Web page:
The truth is, from a personal perspective nothing is EVER fair.  When we fail to understand or have compassion or care for others, when we can only see from our own needs, our own experiences, then nothing is ever fair.  We don’t get what we think we deserve.  Others seem to get more than we think they deserve. 

As some of you know, when Jasmyn was very young they attended a very elite private school in Oakland.  Head-Royce.   This was an amazing school academically that had a strong vision for social service and for caring for those in the community, and made it part of their curriculum for the kids to be involved in service to the less fortunate.  I loved that about the school. They valued giving opportunities to kids of all kinds, so Jasmyn was on full scholarship to attend this school, and I felt incredibly grateful that they had that opportunity.  At the same time, personally, I struggled on a daily basis with the decision to send Jasmyn to this school, because Jasmyn was surrounded at this school by others who had so much more than we had.  And instead of Jasmyn realizing that we are incredibly wealthy when we look at the big picture, the world, and that we therefore have a huge responsibility to care for the world and to share our resources with those who have less, instead, Jasmyn would come home with things like, “Sophia has her own little house in the back yard.  Why don’t I have my own house in our backyard?  Amanda has a hot tub and a swimming pool and a play room in her house.  Why don’t we have those things?  Julia lives in a five story castle.  Why don’t we live in a five story castle?”   She was walking away from her friends and playmates not with a sense of gratitude for the abundance that she had in her life, but with a sense of life not being fair, not treating Jasmyn fairly, of somehow being deprived in a world in which Jasmyn felt, as a peer to these other children, entitled to have “more,” and what was of more concern, Jasmyn began to devalue Jasmyn’s self as somehow being a child that must not be as worthy as these other kids with all of their wealth.

How many of you have seen the movie, “the Gods Must be Crazy”?  In it there is a native group of bush people who are filmed and who act in the film.  After the film was made, an article was written by an anthropologist who had lived and worked with the bush people about the devastation that the filming had created for this bush tribe.  There are rules, good rules, mostly that require that when anyone does work, they are paid for it.  If a person isn’t paid, it is a kind of exploitation.  But what happened in this particular case was that not everyone in the tribe was in the film.  So before the film was made, everyone in the tribe had the exact same amount; everything was shared, everything was in common.  It was very little, people had almost no material possessions before this film was made.  But still, all the people in the tribe felt grateful, felt rich, felt they had more than enough.  But then the filming crew paid some of the tribe members for their participation in the film.  In so doing, they introduced inequity into the tribe.  And that inequity led to a sense of unfairness on the part of those who weren’t paid.  Now some had things that were just theirs, and others were lacking in those things.  People began to feel poor, and eventually the tribe began to fight within itself and the tribal culture for this one group at least, was utterly destroyed.  Ironically, the film that destroyed them included a story line that told it’s own story about this very inequity and about the dangers of “things” being introduced into these cultures.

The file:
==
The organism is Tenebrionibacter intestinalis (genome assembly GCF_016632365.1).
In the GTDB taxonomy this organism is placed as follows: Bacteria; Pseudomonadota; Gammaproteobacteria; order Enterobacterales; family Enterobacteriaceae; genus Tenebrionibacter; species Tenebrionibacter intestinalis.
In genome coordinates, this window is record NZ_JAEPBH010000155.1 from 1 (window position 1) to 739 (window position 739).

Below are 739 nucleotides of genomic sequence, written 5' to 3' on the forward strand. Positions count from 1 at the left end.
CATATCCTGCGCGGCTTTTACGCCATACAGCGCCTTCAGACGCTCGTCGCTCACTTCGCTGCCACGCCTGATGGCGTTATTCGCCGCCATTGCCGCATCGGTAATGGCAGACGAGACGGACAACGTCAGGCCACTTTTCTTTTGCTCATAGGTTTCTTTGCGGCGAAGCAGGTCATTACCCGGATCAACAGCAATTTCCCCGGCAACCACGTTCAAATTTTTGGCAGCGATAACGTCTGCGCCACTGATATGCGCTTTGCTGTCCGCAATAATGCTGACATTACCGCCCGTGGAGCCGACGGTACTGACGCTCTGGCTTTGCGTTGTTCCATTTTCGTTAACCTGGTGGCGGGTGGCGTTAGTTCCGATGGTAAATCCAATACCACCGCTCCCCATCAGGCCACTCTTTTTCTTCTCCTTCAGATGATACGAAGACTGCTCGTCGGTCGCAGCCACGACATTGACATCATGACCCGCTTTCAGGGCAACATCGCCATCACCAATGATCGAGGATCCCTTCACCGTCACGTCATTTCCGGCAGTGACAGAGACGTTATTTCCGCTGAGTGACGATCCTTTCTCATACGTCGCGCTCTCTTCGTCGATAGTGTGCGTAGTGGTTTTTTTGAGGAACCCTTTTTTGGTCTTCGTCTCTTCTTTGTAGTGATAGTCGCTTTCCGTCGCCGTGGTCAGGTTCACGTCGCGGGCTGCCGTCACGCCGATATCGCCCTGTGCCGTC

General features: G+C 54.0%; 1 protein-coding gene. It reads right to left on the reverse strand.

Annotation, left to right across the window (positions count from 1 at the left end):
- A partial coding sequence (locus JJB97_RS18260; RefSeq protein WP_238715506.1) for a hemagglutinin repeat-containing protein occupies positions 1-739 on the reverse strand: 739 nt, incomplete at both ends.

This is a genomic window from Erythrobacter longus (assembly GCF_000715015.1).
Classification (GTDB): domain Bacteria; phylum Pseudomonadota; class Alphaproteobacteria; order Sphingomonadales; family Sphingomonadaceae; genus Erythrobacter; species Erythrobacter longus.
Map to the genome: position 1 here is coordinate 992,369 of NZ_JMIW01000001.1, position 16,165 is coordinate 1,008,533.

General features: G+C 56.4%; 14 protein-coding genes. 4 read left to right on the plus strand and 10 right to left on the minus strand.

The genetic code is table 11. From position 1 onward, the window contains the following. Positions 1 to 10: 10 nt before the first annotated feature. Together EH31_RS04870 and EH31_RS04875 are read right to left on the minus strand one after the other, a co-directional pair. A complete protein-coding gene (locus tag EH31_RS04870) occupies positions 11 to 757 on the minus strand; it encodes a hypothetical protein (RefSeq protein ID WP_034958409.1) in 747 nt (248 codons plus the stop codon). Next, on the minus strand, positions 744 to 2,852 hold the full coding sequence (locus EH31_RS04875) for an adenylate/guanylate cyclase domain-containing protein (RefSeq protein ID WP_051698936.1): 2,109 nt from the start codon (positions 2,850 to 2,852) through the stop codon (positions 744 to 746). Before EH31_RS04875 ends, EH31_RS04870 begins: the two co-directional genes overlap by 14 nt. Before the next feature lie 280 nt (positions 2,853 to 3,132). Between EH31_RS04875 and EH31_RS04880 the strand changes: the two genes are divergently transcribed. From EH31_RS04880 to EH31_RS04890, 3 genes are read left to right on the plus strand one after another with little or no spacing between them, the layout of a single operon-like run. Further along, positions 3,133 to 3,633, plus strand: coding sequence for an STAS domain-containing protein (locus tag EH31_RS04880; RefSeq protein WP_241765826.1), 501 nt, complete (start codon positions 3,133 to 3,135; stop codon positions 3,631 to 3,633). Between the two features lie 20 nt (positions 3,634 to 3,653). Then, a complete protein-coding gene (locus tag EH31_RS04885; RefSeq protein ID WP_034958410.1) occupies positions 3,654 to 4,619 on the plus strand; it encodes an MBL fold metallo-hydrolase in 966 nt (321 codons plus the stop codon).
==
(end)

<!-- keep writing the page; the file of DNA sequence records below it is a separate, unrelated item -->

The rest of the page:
One of the churches I served was near a mega-church that had several pastors and one of the pastors was bitterly complaining to the other pastor with whom I worked, about the amount of pay she received.  She was complaining because she received less than one of the other pastors at her church.  But the pastor who was complaining was making twice what the pastor I was working with made, four times what I was making, simply because her church had more money - though she worked no more than either of us.  It again was a matter of relative position, though I have to say it was very ironic that she chose to complain to a person who was making about half of her income.  And that my senior pastor then chose to complain to me who was making half of HER income.  It is easy to get on board the entitlement train.  It is easy to see in what ways we are not being cared for as others, rather than seeing how even more people have even less than we do.